'Reimagining' of Disney's classic 1975 action favourite.

US. 2009. 98mins. Director Andy Fickman Production companies Gunn Films, Walt Disney Pictures International distribution Walt Disney Studios Producer Andrew Gunn Screenplay Matt Lopez and Mark Bomback, from the book by Alexander Key Cinematography Greg Gardiner Main cast Dwayne Johnson, AnnaSophia Robb, Alexander Ludwig, Carla Gugino, Ciaran Hinds, Tom Everett Scott

Race To Witch Mountain is a so-so kids movie which should attract a mid-size family audience and enduring popularity as a home entertainment title. Made on a modest budget - with endearingly shabby special effects - as a vehicle for Dwayne Johnson, it should deliver some tidy profits to the studio, which continues its successful programme of mining its library for remakes (Freaky Friday, The Parent Trap, Flubber, That Darn Cat).

The plot of Alexander Key's original 1968 (pseudo-Christian) sci-fi novel and that of the 1975 film have been abandoned here in favour of a Las Vegas-set reworking from Matt Lopez, who scripted Disney's Christmas hit Bedtime Stories.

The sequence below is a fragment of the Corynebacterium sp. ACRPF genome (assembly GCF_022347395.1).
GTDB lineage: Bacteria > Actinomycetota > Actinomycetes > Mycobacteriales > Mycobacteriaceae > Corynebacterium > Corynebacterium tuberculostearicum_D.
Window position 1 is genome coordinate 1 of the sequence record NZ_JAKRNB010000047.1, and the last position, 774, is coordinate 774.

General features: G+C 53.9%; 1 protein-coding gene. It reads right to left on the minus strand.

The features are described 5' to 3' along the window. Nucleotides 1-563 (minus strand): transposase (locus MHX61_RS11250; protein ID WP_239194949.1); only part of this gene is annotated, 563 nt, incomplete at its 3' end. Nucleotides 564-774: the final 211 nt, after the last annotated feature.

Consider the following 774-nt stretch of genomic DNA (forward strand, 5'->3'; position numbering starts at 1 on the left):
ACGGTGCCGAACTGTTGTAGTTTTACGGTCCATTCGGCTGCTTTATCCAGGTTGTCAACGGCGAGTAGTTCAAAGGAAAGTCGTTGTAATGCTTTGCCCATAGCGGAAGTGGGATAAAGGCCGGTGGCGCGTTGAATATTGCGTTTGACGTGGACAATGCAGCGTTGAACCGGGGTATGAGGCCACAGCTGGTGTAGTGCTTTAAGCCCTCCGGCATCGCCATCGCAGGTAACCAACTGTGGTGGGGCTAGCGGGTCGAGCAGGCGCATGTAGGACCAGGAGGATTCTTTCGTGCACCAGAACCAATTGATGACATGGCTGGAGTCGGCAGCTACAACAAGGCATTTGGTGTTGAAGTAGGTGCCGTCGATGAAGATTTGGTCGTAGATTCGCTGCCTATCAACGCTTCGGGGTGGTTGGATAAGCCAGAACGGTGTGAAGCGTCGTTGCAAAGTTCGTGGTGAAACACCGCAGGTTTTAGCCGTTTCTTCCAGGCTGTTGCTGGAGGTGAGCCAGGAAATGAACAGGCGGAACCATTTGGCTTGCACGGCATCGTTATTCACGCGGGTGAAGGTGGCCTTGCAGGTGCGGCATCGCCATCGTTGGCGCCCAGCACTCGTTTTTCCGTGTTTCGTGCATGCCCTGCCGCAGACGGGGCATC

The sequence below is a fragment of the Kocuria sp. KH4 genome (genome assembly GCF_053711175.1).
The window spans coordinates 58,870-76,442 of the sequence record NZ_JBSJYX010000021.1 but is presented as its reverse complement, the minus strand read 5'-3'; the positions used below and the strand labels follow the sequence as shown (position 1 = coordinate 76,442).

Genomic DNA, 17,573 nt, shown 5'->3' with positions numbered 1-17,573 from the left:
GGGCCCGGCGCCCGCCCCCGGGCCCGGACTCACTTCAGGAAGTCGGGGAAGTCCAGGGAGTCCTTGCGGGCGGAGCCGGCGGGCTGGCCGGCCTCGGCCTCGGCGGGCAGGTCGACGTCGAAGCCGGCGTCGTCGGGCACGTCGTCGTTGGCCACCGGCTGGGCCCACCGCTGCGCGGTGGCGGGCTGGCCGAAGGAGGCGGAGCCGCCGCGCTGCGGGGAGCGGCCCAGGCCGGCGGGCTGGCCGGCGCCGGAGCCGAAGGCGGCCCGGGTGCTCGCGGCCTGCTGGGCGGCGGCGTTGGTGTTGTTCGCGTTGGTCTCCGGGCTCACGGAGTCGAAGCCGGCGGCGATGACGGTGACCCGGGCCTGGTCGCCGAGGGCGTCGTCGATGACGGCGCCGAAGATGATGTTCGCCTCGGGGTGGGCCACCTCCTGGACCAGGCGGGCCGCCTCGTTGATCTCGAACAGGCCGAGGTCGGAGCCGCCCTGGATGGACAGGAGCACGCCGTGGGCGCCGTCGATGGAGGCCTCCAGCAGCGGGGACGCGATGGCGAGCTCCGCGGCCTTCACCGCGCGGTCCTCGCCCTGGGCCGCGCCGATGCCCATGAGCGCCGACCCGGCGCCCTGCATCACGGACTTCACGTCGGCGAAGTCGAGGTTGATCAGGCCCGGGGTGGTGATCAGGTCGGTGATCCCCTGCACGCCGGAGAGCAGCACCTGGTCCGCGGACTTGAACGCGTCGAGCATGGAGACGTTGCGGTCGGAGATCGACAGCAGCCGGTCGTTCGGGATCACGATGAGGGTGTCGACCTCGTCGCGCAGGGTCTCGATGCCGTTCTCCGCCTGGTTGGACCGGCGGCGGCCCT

The two children, Tony and Tia, are now Sara (Robb) and Seth (Ludwig) and instead of being orphans who find out they are aliens, they are fully self-aware extraterrestrials who have crash-landed in the Nevada desert and are desperate to get back their ship from the mysterious government agency which has taken possession of it.

We first meet Johnson's ex-con Jack Bruno trying to go straight as a taxi driver in Vegas, driving all manner of crazies and nerds (academic Carla Gugino among them) to a UFO convention.

When the two children/aliens get into his cab, they produce a wad of cash and demand to be driven deep into the desert, pursued by dastardly government agent Burke (Hinds) as well as by Siphon, a deadly soldier from the children's planet who is out to kill them.

In the tradition of Disney live-action films from the 1970s, it is all very low-rent and Johnson is a perfect candidate to lead the B-grade proceedings. An unlikely star of limited acting talent, the former wrestler (aka The Rock) carries the film along with an easygoing charm, which at worst is inoffensive.


Low rent but high profit margin.